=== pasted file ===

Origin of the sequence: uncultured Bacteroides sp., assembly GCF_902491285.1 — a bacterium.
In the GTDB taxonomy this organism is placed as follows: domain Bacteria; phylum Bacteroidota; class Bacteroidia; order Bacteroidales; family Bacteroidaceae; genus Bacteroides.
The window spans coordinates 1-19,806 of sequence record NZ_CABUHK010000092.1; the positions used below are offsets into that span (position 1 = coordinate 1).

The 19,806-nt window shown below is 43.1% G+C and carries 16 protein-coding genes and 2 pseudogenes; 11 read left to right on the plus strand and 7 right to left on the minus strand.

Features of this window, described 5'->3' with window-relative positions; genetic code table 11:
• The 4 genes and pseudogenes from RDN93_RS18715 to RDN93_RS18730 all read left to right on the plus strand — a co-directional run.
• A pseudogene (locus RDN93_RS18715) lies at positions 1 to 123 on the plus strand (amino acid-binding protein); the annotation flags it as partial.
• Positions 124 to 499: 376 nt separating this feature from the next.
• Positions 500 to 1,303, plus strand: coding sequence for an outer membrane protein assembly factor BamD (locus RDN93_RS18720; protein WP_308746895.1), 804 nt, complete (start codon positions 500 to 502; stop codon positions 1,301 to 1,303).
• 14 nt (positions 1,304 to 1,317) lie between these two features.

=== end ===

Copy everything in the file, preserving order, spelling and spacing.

Origin of the sequence: uncultured Bacteroides sp., assembly GCF_902491285.1 — a bacterium.
In the GTDB taxonomy this organism is placed as follows: domain Bacteria; phylum Bacteroidota; class Bacteroidia; order Bacteroidales; family Bacteroidaceae; genus Bacteroides.
The window spans coordinates 1-19,806 of sequence record NZ_CABUHK010000092.1; the positions used below are offsets into that span (position 1 = coordinate 1).

The 19,806-nt window shown below is 43.1% G+C and carries 16 protein-coding genes and 2 pseudogenes; 11 read left to right on the plus strand and 7 right to left on the minus strand.

Features of this window, described 5'->3' with window-relative positions; genetic code table 11:
• The 4 genes and pseudogenes from RDN93_RS18715 to RDN93_RS18730 all read left to right on the plus strand — a co-directional run.
• A pseudogene (locus RDN93_RS18715) lies at positions 1 to 123 on the plus strand (amino acid-binding protein); the annotation flags it as partial.
• Positions 124 to 499: 376 nt separating this feature from the next.
• Positions 500 to 1,303, plus strand: coding sequence for an outer membrane protein assembly factor BamD (locus RDN93_RS18720; protein WP_308746895.1), 804 nt, complete (start codon positions 500 to 502; stop codon positions 1,301 to 1,303).
• 14 nt (positions 1,304 to 1,317) lie between these two features.